She sought advice on which to pursue from Dr. Ethan Carver, a professor of biology at the University of Tennessee at Chattanooga. He advised her that a nanoparticle project wasn't feasible, given her time constraints, so she opted for the zebrafish study. As her advisor throughout the project, Carver became Anjali's mentor and describes her as "detail-oriented and methodical," noting that the thoroughness of her initial proposal was enough to convince him to help her.
"She already had a well-conceived plan," he writes in an email. "She had obviously done some prior reading and was well prepared to answer a number of my questions concerning the project. I left the meeting very impressed with her depth of knowledge and enthusiasm."
Anjali's project won the fair's second grand prize but, despite its success, she says she considers the zebrafish study the "simpler idea" of the two, and the siren call of studying cancer lingered.
When it came time to prepare for the 2013 science fair, she designed another project studying the viability of two compounds found in garlic for treating pancreatic cancer. She asked for Carver's help again and, with his guidance, spent several hours after school every day last fall and this spring conducting experiments in the laboratory facilities at UTC. She also traveled to Minneapolis in December to spend a week at UM, where she familiarized herself with the lab techniques that would be required to conduct her experiments.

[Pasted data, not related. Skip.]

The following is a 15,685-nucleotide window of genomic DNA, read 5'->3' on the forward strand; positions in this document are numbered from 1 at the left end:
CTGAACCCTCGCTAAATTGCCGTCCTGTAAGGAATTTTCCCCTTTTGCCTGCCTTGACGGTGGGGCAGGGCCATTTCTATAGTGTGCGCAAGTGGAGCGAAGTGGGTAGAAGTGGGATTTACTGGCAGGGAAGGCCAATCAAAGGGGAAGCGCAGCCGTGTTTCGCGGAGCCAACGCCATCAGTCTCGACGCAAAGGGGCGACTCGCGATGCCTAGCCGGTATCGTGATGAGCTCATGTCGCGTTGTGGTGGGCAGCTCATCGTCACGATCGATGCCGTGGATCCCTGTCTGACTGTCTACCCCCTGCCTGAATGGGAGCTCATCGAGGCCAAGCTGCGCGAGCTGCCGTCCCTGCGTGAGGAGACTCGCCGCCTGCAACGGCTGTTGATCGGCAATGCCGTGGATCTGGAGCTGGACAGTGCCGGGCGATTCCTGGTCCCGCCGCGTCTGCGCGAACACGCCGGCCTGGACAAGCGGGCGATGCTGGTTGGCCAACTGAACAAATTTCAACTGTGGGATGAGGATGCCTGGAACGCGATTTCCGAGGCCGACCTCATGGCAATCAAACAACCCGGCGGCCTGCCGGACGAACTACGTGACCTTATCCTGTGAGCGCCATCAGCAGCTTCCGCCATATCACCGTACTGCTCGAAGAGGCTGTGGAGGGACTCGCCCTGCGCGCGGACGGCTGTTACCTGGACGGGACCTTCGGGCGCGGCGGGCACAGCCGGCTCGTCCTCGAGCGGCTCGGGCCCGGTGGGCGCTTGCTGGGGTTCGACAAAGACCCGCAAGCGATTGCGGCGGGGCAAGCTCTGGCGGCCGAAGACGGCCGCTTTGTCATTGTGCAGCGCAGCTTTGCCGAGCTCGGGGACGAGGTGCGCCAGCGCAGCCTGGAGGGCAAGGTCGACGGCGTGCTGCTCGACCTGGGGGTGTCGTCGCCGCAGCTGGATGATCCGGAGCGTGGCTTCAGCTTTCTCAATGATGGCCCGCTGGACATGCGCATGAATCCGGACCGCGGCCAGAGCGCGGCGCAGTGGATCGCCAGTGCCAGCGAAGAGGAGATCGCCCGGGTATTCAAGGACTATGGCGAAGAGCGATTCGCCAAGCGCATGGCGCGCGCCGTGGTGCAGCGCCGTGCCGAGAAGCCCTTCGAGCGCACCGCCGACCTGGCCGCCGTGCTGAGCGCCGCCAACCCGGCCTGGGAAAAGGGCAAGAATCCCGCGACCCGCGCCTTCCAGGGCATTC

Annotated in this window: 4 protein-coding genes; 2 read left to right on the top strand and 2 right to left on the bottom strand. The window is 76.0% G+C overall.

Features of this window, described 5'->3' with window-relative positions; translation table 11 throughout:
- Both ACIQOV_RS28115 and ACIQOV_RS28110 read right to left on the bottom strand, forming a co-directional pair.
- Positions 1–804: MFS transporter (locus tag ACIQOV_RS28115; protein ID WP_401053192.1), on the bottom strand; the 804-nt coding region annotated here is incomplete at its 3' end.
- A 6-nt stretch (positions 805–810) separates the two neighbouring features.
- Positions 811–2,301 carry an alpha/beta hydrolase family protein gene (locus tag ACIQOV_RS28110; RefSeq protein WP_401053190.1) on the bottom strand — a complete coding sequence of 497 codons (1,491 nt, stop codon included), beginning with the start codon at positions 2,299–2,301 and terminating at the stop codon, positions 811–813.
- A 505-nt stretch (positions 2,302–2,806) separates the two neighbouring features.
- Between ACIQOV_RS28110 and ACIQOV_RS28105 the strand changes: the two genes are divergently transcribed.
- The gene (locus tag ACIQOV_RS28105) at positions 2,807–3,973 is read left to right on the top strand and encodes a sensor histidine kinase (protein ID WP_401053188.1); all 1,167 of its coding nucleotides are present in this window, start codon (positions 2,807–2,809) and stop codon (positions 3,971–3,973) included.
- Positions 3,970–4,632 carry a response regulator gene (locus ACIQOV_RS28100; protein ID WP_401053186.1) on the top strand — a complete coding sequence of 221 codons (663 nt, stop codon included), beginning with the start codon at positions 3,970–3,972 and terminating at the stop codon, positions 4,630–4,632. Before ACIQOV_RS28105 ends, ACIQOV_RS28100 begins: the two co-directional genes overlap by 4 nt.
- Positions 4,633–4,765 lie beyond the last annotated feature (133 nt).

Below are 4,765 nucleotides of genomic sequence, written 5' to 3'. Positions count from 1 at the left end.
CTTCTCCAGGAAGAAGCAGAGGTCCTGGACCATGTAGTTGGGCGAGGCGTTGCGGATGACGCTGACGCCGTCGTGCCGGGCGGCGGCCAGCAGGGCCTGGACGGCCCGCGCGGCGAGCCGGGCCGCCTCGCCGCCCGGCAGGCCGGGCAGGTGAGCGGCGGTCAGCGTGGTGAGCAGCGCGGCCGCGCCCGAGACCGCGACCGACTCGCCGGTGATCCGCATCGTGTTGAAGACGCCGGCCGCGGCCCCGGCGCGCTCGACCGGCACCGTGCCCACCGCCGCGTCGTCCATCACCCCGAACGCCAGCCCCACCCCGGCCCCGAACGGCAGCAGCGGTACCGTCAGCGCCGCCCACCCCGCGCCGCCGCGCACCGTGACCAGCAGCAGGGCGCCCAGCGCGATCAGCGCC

Her project won third place at the fair, which was held in April, but Anjali says she was intent on digging even deeper into the subject. UM is renowned for its pancreatic cancer research and, because the university was familiar with her work, Anjali reached out last spring to Banerjee, a friend of her father's, to ask for a chance to intern there during the summer.
Although she was many years younger than the other researchers in the lab, Anjali says Banerjee and the students she worked alongside didn't treat her any differently.
"Even when I did my presentation to the lab on what I worked on, many of them treated me like a graduate student and were asking me questions at a level I couldn't understand," she recalls. "I think most of them didn't know I was a high school student. When they asked me where I was going to school and I told them ..., they would be shocked."
An abstract of Anjali's work was published in Pancreas, the monthly journal of the American Pancreatic Association. She says Banerjee and her students likely will submit a paper about their findings, and she's hopeful that her work will be cited. Even her parents, sleep physicians Anuj Chandra and Lotika Pandit-Chandra, haven't been fully published, and the prospect of beating them to the academic punch is enough to make her beam.
"That would be amazing," she says, smiling. "That would make me feel really proud."
Work continues on the pancreatic cancer study in which Anjali was involved, and Banerjee invited Anjali back to continue her work during a summer-long internship, but she hasn't yet decided whether to return. Instead, she says she is interested in working on a project during a family trip to India to translate American medical procedures that could help reduce infant mortality rates in that country's maternity clinics.
Contact Casey Phillips at firstname.lastname@example.org or 423-757-6205. Follow him on Twitter at @PhillipsCTFP.